The FICCI Grant Thornton Report, 'Real Estate Regulation Act, 2016 (RERA) - Are we ready?' a survey-based Report, reveals that a majority of the respondents are of the view that RERA will bring transparency and authority in doing real estate dealings and hence will reduce the litigations going forward. They also felt that RERA will boost the governance hold on the sector. This will eventually lead to increase in Foreign Domestic Investments (FDI) into the sector in near future. This will also improve the ease of availability of financing options in the market. A major outcome of the survey is that industry feels that the rule of depositing 70% of sales proceeds in a separate account will help in getting timely delivery of the project and eliminate fly-by-night operators in the real estate.
The report states that under RERA, the developers might need some time to get used to its provisions and complexity of its rules. The move by the developers to comply by the provisions of RERA might push prices upwards in the short-term. But one can expect stabilization due to the efficiencies brought in by the RERA. It will not only help in expediting the completion of the on-going projects but also immunize buyers from any fraudulent practices.
The RBI has maintained status-quo on the interest rates allowing prospective homebuyers to avail cheaper home loans. Developers are now expecting more Foreign Direct Investment to flow in to the sector, thus creating more job opportunities and revitalizing the growth of the sector.
While various international markets have varying types of regulations, the sector is optimistic that the RERA is a perfect cut to solve the issues plaguing the Indian Real Estate Sector. Based on the responses and the interpretations drawn, one can conclude that the sector has given a thumbs up to RERA.
The real estate sector plays a catalytic role in fulfilling the need and demand for housing and infrastructure in the country. While this sector has grown significantly in recent years, it has been largely unregulated. There is, thus, absence of professionalism, standardization and lack of adequate consumer protection. Though the Consumer Protection Act, 1986 is available as a forum to the buyers in the real estate market, the recourse is only curative and is inadequate to address all the concerns of buyers and promoters in that sector. The lack of standardization has been a constraint to the healthy and orderly growth of the industry. Therefore, the need for regulating the sector has been emphasized on various forums, the report points out.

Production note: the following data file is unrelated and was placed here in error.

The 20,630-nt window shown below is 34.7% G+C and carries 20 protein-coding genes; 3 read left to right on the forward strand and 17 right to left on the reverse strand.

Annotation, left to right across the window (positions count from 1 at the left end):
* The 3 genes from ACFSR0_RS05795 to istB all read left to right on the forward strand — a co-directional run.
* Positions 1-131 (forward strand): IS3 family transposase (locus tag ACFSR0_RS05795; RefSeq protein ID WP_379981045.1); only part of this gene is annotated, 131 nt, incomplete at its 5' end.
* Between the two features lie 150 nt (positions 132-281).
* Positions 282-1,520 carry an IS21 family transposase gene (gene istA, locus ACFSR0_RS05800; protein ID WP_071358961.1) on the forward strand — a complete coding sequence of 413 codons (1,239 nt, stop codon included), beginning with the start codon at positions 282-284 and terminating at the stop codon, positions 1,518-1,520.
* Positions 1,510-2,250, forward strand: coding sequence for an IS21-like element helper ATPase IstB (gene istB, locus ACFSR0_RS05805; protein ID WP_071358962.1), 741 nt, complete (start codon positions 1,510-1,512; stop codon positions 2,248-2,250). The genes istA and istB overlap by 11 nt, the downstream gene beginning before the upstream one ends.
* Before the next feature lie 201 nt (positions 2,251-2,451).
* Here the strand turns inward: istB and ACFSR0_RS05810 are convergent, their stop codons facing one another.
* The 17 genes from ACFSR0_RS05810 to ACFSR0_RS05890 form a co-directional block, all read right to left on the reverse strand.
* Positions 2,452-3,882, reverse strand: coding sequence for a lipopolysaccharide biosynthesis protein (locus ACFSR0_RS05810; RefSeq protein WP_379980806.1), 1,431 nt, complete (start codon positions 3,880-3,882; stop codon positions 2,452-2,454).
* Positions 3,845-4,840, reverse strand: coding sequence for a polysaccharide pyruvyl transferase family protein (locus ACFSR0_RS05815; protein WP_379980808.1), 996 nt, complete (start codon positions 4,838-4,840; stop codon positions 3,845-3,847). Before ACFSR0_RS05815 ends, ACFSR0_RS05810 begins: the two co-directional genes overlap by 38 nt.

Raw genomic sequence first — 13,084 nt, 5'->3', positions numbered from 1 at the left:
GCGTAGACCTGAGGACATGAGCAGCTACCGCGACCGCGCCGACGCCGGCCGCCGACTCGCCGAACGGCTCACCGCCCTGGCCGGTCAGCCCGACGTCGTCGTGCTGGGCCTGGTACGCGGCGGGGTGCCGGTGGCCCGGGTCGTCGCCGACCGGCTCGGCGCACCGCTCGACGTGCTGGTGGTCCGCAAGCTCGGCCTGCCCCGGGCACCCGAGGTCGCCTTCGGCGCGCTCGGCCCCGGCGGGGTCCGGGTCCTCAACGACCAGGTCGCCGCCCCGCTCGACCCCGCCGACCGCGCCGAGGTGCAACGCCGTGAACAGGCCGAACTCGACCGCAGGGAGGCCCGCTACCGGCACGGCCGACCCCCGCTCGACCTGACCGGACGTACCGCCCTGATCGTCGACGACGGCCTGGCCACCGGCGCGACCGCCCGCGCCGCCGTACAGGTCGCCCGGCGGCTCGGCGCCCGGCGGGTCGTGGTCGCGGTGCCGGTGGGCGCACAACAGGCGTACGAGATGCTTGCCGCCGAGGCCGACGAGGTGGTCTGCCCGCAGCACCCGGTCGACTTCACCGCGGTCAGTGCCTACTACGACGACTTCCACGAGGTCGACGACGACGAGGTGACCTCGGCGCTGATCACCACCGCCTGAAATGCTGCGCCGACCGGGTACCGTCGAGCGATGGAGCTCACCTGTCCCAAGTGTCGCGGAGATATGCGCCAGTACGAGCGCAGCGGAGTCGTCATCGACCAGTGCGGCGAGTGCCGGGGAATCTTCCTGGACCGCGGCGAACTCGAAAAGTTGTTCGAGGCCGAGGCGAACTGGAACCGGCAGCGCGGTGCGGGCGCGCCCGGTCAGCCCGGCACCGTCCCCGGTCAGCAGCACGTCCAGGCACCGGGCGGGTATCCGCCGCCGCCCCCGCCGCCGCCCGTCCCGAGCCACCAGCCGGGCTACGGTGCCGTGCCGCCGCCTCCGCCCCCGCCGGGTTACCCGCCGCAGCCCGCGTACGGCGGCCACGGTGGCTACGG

The following are the highlights of the report:
Close to 65% of the respondents feel that, going forward, transparency will increase in real estate dealings.
Close to 60% of the respondents feel that RERA will increase the governance hold in the sector and lead to increased investments.
Approximately 50% of the respondents hope that the lending options from lenders will improve and availing finance will be easier.
Close to 40% of the respondents feel that the implementation of RERA will help timely delivery of projects and also eliminate non- serious players from the sector.
More than 40% of the respondents believe that maximum impact will be in the area of project planning and construction.
The report recommends that the compliance of this Act should not become one more layer of approvals to be obtained, but to ease out the entire approval process. The Act should also consider the impact of transmission issues and make it more pragmatic for the developers to comply at the end given the importance and contribution of real estate once feel that the current way of reforms should continue.
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